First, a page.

It had been a long day for all of us. The baby was fussy and her behaviour just wasn’t typical of her characteristic happy-go-lucky, six-year-old way of being in the world. It was clear that something was bothering her, but it was becoming more and more trying to get to the “what” because of my own response to her behaviour. So I decided to try out this new language of empowerment.
Step 1: Check in with self.
What was I feeling? What ideas were running through my head as I stood, feet firmly planted in the realities of “right here, right now?”
“She’s being so naughty!”
“This is embarrassing. How am I to help others if I can’t keep my own children under control?”
“Get me out of here!”
Step 2: Self-empathy.
Wait a second, Laura Mae. You are a parent, and parents are not perfect. We are humans with feelings too. Sure, you feel disappointment at not having loving thoughts when your youngest child is having a tantrum, but your human. Surround yourself with love, light, and healing. There will be many opportunities to try again.
And there certainly were, so when a new moment arose, I tried again. But this time, I did some more self-reflection both before and after to better understand what worked and what didn’t.
On this day, I made an explicit decision to discuss the importance of respect with the girls. We had been having some issues with speaking rudely to each other, and I wanted to find a way to move the family culture into a new, more peaceful and positive direction. But as I embarked on this new empowered conversation, things did not work out as well as I hoped.
The outset was promising. I asked the girls to help me because I really wanted us to speak respectfully to each other. I explained that I had noticed that many times we used our words and conversations to judge one another and that this was not working very well for our family. In fact, these behaviours went against our promise to value respect in our house. I asked the girls if they knew what “judgment” meant and each took turns explaining how it felt to be judged and what opportunities were lost in finding out what was really “in the book” if we stopped short and judged it “by the cover.” “I’m on a roll!” I thought. Let’s keep this going.
And that’s when it began to break down. Maybe I was trying to do too much, or maybe the little ones were just not ready to have an empowered conversation. Whatever it was, it ended in frustration on my part and a feeling as if nobody cared about our conversation except for me. So I decided to pack it in, and after telling the kids that maybe we could talk about this another time when we all felt like discussing our family values, I went into my office to re-group.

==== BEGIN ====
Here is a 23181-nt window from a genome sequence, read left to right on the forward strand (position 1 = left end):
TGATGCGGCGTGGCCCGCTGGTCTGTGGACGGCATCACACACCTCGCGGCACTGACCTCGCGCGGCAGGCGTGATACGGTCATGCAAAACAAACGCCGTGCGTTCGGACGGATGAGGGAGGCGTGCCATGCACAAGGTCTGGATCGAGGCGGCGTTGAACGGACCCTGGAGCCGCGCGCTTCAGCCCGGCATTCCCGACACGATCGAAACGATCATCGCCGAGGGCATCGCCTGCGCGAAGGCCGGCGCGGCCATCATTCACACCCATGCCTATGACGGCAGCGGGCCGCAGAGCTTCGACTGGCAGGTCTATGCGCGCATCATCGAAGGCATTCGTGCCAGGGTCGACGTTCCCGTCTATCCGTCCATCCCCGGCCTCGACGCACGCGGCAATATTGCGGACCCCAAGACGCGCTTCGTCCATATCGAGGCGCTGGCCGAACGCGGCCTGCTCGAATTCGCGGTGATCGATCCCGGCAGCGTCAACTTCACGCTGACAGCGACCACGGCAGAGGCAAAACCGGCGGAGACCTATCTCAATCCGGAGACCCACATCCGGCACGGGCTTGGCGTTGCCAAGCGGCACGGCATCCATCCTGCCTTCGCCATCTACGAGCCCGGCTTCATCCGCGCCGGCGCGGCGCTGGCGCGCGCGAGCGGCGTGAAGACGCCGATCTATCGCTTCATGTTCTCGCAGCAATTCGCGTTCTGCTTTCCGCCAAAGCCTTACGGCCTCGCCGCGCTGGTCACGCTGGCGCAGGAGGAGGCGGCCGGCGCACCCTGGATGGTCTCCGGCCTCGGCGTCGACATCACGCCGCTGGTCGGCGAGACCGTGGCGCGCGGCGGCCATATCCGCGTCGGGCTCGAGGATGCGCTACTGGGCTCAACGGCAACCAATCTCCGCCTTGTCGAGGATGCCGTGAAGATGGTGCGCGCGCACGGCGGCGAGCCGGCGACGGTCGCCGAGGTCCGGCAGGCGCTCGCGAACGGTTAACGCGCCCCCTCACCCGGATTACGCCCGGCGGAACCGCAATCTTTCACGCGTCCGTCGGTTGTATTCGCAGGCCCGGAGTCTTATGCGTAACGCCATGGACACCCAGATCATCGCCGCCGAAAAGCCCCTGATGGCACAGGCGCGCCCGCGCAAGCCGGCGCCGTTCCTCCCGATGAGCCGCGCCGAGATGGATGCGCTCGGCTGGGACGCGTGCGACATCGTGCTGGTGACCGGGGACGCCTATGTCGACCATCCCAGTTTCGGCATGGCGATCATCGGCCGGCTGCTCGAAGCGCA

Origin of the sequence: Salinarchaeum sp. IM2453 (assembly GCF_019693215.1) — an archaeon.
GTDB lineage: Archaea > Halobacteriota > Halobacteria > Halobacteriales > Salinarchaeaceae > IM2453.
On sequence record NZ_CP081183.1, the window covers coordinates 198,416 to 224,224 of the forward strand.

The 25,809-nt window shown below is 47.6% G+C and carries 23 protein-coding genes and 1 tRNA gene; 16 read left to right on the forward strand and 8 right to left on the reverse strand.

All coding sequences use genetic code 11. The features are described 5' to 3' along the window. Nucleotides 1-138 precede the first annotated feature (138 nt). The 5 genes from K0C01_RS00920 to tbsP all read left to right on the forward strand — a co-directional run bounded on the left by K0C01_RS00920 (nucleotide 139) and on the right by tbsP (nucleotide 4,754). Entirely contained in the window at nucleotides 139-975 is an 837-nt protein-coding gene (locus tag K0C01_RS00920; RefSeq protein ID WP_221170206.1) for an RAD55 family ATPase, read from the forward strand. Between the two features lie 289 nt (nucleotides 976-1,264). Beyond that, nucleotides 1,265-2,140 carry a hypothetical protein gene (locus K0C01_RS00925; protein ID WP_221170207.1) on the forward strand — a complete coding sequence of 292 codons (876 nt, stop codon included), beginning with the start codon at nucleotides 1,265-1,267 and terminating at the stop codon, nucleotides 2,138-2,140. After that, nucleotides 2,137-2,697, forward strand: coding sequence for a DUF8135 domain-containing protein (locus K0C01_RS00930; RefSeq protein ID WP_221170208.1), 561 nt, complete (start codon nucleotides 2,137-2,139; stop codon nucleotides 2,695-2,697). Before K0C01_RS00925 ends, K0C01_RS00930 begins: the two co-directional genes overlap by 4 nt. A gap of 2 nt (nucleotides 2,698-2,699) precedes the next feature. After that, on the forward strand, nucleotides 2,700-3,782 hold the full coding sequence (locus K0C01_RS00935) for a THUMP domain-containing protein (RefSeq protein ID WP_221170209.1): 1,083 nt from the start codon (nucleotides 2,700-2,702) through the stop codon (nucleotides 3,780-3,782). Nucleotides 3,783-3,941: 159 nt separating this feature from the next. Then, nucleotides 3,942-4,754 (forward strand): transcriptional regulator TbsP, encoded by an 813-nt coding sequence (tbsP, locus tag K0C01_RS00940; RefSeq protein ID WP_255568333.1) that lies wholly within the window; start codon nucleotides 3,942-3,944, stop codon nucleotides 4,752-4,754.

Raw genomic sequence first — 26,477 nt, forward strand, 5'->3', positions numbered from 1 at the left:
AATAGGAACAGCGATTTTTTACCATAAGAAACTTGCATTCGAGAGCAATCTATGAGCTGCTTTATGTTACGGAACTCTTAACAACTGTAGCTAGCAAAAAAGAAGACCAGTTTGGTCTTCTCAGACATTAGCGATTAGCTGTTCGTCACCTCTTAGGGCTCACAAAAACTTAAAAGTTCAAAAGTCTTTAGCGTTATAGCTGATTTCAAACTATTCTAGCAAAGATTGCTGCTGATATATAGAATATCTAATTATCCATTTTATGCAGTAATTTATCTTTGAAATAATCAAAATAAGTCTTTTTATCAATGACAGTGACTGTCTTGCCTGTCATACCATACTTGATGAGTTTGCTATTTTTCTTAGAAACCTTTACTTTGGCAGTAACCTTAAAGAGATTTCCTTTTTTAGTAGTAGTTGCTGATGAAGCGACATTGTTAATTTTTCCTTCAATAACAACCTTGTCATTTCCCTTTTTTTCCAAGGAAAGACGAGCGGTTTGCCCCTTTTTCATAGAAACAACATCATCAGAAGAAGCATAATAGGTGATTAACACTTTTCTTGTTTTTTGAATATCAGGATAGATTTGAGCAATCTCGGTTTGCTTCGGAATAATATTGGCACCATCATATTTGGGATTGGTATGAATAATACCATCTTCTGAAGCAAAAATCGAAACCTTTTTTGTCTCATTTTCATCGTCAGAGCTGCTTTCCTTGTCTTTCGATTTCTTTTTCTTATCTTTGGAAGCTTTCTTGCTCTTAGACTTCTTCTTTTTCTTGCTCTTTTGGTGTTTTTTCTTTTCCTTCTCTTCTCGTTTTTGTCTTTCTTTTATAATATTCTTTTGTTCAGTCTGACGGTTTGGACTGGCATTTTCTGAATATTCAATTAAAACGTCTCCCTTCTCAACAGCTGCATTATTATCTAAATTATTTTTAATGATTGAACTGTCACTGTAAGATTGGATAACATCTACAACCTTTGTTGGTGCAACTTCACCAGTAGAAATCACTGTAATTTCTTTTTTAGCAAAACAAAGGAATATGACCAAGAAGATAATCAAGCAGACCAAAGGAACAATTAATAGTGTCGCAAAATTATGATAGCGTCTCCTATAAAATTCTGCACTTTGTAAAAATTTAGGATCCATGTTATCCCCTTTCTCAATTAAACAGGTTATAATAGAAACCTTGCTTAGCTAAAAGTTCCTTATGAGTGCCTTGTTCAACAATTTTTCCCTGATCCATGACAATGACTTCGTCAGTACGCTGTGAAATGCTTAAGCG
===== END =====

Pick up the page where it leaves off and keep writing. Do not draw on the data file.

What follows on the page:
Step 1: Check in with Self.
(a) Judgements: I suck as a parent. I can’t control the kids and they don’t listen to me. Nothing I have to say seems to matter and nothing I’m saying seems important to anyone. I’m not sure how to get us out of this mess.
(b) Feelings: I’m disappointed that our “empowered conversation” did not work. And I’m sad that I’m not a master of non-violent communication.
Step 2: Self-empathy.
(c) Empathy: It’s a process, Laura Mae. I am hearing that you feel hurt that what you feel is important is not being recognized by your family. And I am hearing that you are disappointed that the process of change that you are on is taking a little longer than you hoped. Each day has been getting better though, and I hear that too because you were able to list your feelings about what happened. And you know what else? You took the time to give yourself what you needed by stopping the conversation rather than reverting to the dominant paradigm of controlling the kids, punishing them for not listening, or even blaming or judging them for not doing what you wanted when you wanted. In fact, guess what? I’m proud of you Laura Mae because you held on to a space of love and honesty even then we didn’t get what you wanted. That made me feel really proud and hopeful because you made visible our devotion to integrating a peaceful paradigm into the family.
Step 3: Check in with Self… again.
(d) Each day has been getting better and recognizing that you are not perfect helps. Giving yourself space to learn and work through your emotions around all of this also helps.
Step 3: Figure out what you need and make a place your order with the universe.
(d) Needs: I need to be softer and more gentle with myself first, and then I can share that gentleness with the kids.
(e) Request: To devote myself a minimum of 10-15 minutes each day to meditate and /or do some deep breathing exercises while holding a space of unconditional love for myself.
And with that, I continue my journey into authentic communication with those around me. It’s not about judgment, it’s about feelings. It’s not about diagnosing and blaming others, it’s about recognizing how we feel, what we need. It’s not about you, it’s about me.
And being about me is okay. It’s not selfish or needy. It’s crucially important pro-active work that will allow for more patient, loving, caring, and empathic communication between me and the world.
With love, light and healing,